At sundown this past Tuesday, the Muslim holiday Ramadan began and will continue until the evening of June 14. Although it's probably best known as a time of fasting, Ramadan is actually considered the holiest month in Islam. In other words, there's a lot more to it than simply skipping meals.
Ramadan commemorates a very significant moment in Islam: when the Quran, the holy text, was revealed to the Prophet Muhammad. Faryal M. Khatri of the Islamic Society of North America tells Refinery29 that Ramadan observances focus on self-purification and rejuvenation. In addition to fasting, people will spend the 30 days of Ramadan reflecting on their faith.
The nightly prayers that people attend during Ramadan facilitate this kind of spiritual meditation. Known as taraweeh, they revolve around reading the entire Quran over the course of Ramadan's 30 days. Luckily, Khatri explains, the Quran is divided into 30 parts already, so one part (or juz') is read each night.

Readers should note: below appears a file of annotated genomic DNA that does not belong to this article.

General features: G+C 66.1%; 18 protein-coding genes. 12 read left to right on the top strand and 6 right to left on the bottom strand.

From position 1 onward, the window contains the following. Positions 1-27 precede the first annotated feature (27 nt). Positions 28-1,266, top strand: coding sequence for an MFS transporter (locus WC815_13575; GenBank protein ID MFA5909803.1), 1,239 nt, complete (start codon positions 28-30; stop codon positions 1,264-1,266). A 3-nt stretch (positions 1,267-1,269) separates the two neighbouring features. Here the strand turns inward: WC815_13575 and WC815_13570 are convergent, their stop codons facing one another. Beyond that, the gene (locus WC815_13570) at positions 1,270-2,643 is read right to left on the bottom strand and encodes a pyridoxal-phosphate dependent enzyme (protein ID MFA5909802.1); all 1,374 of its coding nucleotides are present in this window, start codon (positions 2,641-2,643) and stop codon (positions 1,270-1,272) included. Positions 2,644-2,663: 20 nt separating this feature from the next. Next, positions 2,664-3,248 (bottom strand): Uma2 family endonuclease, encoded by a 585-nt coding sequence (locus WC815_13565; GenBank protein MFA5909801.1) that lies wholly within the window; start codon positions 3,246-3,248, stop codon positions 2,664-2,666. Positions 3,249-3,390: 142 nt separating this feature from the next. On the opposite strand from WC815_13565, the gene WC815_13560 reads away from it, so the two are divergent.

And, yes, fasting plays a major role in reaffirming Muslims' faith, too. Beyond avoiding food and drink from sunset to sundown (and breaking the fast with a meal known as an iftar every night), "fasting" also means avoiding bad behavior. This might mean cutting back on gossip, practicing patience, or controlling your temper — any social habit you have that may end up hurting others. "When you're fasting, you become aware of everything you do and how you react in every situation," Khatri says.
Khatri adds that non-Muslims often overlook the community-building aspect of Ramadan, but celebrating as a larger group is a huge part of the holiday. Whole mosques will open their doors to the public for a communal iftar and families will decorate their homes and neighborhoods for the month. She says it's these community-wide displays of faith that "signify the holy month and create an environment of festive joy."
At its core, Ramadan is an opportunity for Muslims to reconnect with their religion and consider how their everyday lives reflect their faith — without any distractions. "It's a very transformative time as we turn to our faith to help us become better people and to strengthen our relationships with each other," Khatri says.
And for those hoping to bring their Ramadan celebrations into the 21st century, don't worry: There's an app for that.